How To Get Your Job Back After Being Fired
Being fired is something of a social and professional stigma that every white collared, hard working, duty driven office worker trying to climb up the career ladder dreads.
Even when you are not trying particularly hard to climb up that ladder, being fired means losing the only thing that forces you to get out of bed every morning, and worse, losing that monthly pay check and your security blanket.
In the simple words of Donald Trump,
“There’s no arguing. There is no anything. There is no beating around the bush. ‘You’re fired’ is a very strong term.”
Most people scurry to find a new job the moment they are fired. But a few handful stick around stubbornly, determined to get back their old job and prove those who sacked them wrong. One among these is a manager with the Bank of Ireland who fought a lawsuit tooth and nail, finally winning his job back after six long years.
How The Bank Of Ireland Manager Fought Gross Double Standards To Win His Job Back
In 2009, James Reilly, then a young 27 year old, was fired from his post as bank manager at the Bank of Ireland. The reason being that he had been found guilty of forwarding pornographic emails to his colleagues, something that Reilly has claimed since then, he did to hide his homosexuality. Following this incident, Reilly was hastily suspended, and the only reason given to him at the time was that ‘it had something to do with emails’.
He had been found guilty of forwarding pornographic emails to his colleagues
Instead of leaving quietly, Reilly chose to file a lawsuit. His conduct hadn’t been appropriate, Reilly admitted, but the bank’s gross double standards in this situation angered him enough to drag his employers to court. In the six years that have passed since then, Reilly has been summoned to eight different court hearings, and at each one of them he attested to the bank having been unfair and biased. Reilly’s argument was that he was not the only one at the bank who had been forwarding these emails, yet the bank set out to make an example only out of him.
The bank’s gross double standards in this situation angered him enough to drag his employees to court
He further argued that a pornographic calendar hung in the men’s bathroom at the Blanchardstown branch he worked for, and the management never seemed to have had issues with that. Strengthening his case even more was the fact that one of the seven emails under investigation for the case originated from the head office of the bank, a discovery that the bank hastily tried to cover up and took no action against.
Reilly testified before the court that he realized the emails he forwarded had been “pornographic, rude, racist and sexist”, yet he did not deserve to be singled out. Especially since the bank never made the effort to notify its employees about its strict policies against such emails, a policy that only seemed to extend to one of its employees.
He realized the emails he forwarded had been “pornographic, rude, racist and sexist”
The high court judge presiding over the case ruled that a ‘grave injustice’ had been done that had resulted in a ‘catastrophic effect’ on Reilly’s life and career. And after a six year long battle that cost him a great deal of money, Reilly was reinstated at the bank.
The Trick Of Getting Your Job Back After Being Fired
While dragging your employers to the court may not always be an option, several workers in the past have attested to getting their jobs back after being fired by simply thinking clearly and acting professionally. Here are a few tricks to keep in mind the next time you have a manager trying to fire you without reason:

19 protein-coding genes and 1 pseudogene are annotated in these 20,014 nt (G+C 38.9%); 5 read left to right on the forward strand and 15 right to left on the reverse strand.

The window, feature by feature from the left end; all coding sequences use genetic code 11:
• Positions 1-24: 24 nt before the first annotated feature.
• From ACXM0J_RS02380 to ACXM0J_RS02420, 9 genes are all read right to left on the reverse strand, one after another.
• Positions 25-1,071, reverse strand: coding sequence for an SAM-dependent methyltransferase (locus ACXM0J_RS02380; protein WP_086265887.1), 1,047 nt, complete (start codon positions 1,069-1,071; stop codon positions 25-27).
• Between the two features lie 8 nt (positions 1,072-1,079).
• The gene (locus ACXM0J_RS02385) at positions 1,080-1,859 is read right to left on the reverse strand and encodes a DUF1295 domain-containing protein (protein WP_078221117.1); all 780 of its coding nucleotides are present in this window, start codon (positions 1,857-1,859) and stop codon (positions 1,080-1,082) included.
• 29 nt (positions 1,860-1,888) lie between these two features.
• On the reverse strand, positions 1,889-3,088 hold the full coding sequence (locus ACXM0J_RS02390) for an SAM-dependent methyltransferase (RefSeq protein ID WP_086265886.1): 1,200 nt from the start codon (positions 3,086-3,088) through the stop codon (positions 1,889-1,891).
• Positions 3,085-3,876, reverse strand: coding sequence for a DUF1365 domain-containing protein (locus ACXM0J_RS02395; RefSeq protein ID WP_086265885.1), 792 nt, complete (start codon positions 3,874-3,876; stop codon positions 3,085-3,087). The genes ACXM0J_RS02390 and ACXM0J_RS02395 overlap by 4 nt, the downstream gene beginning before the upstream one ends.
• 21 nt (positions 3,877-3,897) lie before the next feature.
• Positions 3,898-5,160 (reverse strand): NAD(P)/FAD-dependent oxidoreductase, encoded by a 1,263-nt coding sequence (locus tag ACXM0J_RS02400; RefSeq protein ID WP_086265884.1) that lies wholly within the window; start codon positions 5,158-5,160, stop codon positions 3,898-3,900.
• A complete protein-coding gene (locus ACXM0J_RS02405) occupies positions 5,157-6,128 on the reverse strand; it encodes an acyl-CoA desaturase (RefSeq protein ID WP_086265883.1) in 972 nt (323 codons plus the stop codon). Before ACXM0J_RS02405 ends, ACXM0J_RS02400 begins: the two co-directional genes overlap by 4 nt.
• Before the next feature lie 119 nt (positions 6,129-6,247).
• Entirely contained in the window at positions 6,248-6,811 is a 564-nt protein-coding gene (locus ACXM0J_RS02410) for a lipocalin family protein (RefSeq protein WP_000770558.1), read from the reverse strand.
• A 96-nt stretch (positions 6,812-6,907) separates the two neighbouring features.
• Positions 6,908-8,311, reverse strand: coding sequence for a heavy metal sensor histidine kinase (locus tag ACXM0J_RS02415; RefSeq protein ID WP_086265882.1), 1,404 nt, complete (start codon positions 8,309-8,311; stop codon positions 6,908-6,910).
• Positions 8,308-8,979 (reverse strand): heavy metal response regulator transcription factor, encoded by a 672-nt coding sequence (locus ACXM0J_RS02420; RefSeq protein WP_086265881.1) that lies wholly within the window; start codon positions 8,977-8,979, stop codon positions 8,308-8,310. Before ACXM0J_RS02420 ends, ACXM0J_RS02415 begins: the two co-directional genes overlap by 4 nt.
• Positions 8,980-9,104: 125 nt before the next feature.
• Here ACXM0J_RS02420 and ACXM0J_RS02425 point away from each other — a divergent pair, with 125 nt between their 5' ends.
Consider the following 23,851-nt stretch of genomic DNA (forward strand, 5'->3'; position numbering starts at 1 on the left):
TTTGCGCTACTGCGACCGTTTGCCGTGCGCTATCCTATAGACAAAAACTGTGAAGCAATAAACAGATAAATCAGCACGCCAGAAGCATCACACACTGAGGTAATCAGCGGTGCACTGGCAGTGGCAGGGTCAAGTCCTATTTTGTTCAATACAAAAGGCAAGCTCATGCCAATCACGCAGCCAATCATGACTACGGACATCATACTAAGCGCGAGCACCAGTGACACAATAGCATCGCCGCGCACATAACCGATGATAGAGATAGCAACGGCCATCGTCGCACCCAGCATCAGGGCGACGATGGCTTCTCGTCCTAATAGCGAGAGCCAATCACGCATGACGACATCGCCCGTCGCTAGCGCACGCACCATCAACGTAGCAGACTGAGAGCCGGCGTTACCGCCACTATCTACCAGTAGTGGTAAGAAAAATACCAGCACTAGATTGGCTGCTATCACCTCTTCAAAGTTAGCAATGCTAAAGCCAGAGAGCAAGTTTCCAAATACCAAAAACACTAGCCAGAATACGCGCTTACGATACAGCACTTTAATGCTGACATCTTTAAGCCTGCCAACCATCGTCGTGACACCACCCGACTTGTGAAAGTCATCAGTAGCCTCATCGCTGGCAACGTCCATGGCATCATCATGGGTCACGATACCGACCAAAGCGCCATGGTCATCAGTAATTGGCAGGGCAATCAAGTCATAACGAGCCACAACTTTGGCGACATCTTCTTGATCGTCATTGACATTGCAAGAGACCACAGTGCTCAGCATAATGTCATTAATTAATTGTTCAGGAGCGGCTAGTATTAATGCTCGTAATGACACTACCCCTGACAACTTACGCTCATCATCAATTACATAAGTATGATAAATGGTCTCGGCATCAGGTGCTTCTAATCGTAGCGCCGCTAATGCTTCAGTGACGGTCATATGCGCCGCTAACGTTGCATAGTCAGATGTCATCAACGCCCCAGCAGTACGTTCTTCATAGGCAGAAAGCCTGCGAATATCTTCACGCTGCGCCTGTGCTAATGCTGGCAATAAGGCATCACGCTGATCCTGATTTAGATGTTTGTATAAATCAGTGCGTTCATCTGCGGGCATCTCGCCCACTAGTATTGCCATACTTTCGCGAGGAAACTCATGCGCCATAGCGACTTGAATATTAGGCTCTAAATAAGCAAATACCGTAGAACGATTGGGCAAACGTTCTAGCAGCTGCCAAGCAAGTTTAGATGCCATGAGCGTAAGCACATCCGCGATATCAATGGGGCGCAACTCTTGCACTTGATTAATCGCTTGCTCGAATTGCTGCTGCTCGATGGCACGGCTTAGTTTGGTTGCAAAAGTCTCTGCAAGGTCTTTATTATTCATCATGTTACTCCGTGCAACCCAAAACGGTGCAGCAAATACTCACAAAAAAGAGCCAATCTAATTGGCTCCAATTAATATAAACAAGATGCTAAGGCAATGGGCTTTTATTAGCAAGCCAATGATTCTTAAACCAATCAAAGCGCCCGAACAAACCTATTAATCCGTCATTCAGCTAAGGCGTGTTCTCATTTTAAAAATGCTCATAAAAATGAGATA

- Stay Professional: Appeal with dignity to your manager by yourself, or along with your union. Even though you might feel the urge to beg, argue or scream, remember to remain calm and dignified.
- File a grievance: If you have reason to believe that your work performance and ethic does not justify the firing you have been doled out, you have grounds for a grievance appeal.
- Prove Your Worth: Put together every piece of documentation that can prove your worth and value to the company. If you helped reduce overhead costs, directly contributed to profits, or significantly helped with revenue generation and cost savings, you have a good argument on your hands. Ask your manager if you can have a meeting and plead to his sense of economics.
- Review Company’s Policies: If you sense injustice, review your company’s policies and employee handbooks to check if you find a loophole that can get you your job back.
It may not always work, but it’s always worth a shot to try and win your job back after being fired instead of struggling through the job market.
How I Lost And Won Back My Job On The Same Day
Now, while I did not have to deal with a six year long courtroom drama like Reilly did and neither was I an office worker, the moral of both stories remain the same. I was hired on a contract basis, yet the unreasonable firing, on account that I had taken a day off, did not sit too well with me.
After taking a few minutes to gather my thoughts, I argued with my employer that he would not find anyone who knew the project as well as I did, my argument being that I had successfully completed a significant portion of the project by myself. I pointed out that my contract did not mention anywhere that I would be let go if I were to take a day off, and implied the legal issues this could lead to. Eventually, with appeals to my work ethics and work quality and silently implied threats, I was able to convince my employer that I deserved another chance.
It’s an advice I have passed on to several young workers since the incident. Instead of walking out the door in a huff when you are fired, stand your ground and appeal to your manager’s sense of reasoning, or perhaps sense of goodness. You can always walk out in a huff later if that doesn’t work, but everyone respects a person who can speak up.